But when the Philadelphia Eagles asked Jalen Hurts to level up this past offseason, they delivered A.J. Brown to help him out. The 49ers, in the absence of presumptive starter Trey Lance, made a move for Christian McCaffrey midseason. Cincinnati is where it is in no small part due to drafting Ja’Marr Chase over a supposed franchise tackle in Penei Sewell in 2021, even though it had another young star receiver in Tee Higgins and a capable second option in Tyler Boyd.
Where is Dallas’ answer to those moves? If this question remains rhetorical, you shouldn’t expect next season to end much different than this one did.
Saw Reggie White reincarnated ✔
The most resplendent silver lining about this game concerned Lamb and Micah Parsons: Dallas’ best playmakers on either side of the ball were more than up for this game. Lamb got his through volume—117 yards on 10 receptions, making him the first Cowboys receiver since Michael Irvin in 1994 to post such a line.
Parsons? Well, he did it through this:
I could lavish praise on Parsons by saying that he heaved Mike McGlinchey, a rather good right tackle, like an apathetic airline employee tossing a piece of luggage onto a conveyer belt.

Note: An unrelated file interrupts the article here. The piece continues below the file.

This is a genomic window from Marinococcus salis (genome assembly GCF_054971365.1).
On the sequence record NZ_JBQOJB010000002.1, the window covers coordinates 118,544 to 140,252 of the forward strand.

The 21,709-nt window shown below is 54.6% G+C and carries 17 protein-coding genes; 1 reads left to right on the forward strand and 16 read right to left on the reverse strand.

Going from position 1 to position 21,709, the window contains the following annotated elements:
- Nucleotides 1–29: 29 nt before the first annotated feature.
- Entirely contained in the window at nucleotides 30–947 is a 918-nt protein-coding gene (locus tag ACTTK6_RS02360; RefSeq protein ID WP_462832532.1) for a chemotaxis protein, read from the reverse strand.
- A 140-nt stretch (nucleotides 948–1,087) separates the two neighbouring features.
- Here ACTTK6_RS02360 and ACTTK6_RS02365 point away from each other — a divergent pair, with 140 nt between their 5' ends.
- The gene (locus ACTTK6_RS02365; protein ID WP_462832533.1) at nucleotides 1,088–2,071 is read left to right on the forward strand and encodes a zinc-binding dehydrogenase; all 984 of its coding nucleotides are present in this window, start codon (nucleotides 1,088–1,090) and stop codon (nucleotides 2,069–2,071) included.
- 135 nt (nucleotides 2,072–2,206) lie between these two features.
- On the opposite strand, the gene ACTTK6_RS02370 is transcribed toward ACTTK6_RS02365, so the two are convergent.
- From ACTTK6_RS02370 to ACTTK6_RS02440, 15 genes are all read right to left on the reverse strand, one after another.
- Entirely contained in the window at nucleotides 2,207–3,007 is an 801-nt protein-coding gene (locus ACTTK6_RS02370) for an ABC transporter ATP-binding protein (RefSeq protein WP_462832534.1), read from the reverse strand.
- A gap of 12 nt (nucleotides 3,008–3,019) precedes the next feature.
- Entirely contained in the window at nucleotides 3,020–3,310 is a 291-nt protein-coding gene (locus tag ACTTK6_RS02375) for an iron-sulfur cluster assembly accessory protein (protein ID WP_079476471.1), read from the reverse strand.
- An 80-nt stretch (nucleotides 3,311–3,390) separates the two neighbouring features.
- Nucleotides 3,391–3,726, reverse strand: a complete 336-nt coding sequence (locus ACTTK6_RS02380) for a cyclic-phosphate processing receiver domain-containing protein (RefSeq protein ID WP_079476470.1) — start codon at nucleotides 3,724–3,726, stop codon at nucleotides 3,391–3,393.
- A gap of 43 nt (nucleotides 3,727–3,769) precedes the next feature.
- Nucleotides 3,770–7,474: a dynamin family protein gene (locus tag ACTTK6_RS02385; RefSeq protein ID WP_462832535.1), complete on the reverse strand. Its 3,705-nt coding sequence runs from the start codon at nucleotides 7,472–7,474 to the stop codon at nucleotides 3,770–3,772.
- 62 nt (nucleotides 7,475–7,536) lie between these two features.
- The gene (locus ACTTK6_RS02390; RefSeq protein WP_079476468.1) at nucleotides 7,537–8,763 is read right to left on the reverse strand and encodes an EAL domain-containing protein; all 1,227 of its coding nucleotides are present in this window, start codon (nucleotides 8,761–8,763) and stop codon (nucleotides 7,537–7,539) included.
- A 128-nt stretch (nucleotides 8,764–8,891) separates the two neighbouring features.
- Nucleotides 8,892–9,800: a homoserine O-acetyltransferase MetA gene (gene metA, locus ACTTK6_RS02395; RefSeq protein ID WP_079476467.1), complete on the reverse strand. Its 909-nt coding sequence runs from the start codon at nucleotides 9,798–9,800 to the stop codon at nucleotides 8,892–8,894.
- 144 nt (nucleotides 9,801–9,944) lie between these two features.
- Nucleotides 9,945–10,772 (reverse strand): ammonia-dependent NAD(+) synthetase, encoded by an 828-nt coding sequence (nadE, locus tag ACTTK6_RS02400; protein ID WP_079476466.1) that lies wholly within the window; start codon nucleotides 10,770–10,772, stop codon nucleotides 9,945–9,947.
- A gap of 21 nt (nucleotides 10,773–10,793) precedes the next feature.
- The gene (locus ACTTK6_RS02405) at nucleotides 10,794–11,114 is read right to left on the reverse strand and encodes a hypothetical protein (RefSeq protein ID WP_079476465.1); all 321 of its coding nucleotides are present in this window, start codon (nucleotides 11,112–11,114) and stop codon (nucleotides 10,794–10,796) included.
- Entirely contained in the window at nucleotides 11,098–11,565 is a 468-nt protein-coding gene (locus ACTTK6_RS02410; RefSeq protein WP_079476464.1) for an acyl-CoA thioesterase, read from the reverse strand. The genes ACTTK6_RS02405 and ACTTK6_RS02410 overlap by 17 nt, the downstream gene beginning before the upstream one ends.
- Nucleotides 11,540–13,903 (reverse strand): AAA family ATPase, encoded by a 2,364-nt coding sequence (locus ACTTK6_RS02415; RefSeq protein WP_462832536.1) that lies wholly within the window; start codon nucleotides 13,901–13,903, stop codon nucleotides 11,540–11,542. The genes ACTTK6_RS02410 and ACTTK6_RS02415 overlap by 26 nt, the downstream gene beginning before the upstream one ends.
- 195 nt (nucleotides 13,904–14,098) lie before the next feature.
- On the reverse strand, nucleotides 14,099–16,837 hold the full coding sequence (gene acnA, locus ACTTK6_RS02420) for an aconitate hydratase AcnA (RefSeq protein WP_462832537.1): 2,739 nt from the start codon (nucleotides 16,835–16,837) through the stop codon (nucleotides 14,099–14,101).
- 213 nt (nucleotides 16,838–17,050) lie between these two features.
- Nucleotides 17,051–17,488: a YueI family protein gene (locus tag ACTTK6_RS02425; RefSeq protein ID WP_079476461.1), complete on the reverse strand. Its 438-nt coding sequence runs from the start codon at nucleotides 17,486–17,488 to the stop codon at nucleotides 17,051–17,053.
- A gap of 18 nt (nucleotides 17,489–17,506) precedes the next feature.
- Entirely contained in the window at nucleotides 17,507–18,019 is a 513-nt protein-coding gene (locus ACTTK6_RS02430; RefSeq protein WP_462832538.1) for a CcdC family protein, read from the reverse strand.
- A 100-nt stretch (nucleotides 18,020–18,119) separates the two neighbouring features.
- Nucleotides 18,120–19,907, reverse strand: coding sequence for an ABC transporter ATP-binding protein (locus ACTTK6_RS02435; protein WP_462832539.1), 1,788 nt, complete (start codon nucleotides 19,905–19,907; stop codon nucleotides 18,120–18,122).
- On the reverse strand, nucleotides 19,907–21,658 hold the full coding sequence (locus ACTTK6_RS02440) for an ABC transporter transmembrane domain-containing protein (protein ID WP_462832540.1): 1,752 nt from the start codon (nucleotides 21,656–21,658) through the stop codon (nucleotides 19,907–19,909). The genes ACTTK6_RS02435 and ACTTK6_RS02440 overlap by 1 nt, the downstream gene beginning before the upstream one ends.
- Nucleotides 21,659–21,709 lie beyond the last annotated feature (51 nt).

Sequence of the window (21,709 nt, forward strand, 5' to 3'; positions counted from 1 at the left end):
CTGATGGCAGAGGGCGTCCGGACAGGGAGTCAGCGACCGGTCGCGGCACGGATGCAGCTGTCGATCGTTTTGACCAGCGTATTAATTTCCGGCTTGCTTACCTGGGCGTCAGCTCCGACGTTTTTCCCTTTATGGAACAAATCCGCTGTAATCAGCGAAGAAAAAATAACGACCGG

But that’s overcomplicating matters. All you need to know is he moved a man with 5 inches and 50 pounds on him just like the greatest pass rusher of all time used to do it:
Got a pep talk ✔
What’s a way-too-hands-on owner to do when his extremely shaky kicker is misfiring during warmups? Pump him up!
And how’d that work out?
Maher did convert both of his field-goal attempts, putting him on a streak of 12 consecutive makes and putting me onto the football-deviant idea that the solution may just be to make him the designated field-goal kicker and recruit someone else to handle the extra points. Or, you know, hire a different kicker. Just not the governor, unless it’s a job exchange in which Brett Maher goes to Austin to fix the power grid.
Bore witness to Joe Montana’s fashion crisis ✔
Whole lot of “How do you do, fellow kids?” going on here.
Or as Zac put it:
Provided hope. Somehow. ✔
Remember how I mentioned that we’re well beyond the point of taking Cowboys playoff games at face value?
Disregard that, for just one moment, and examine this roster. The Cowboys were the youngest team in the divisional round by average age, and they enter the offseason with relatively few players heading into free agency: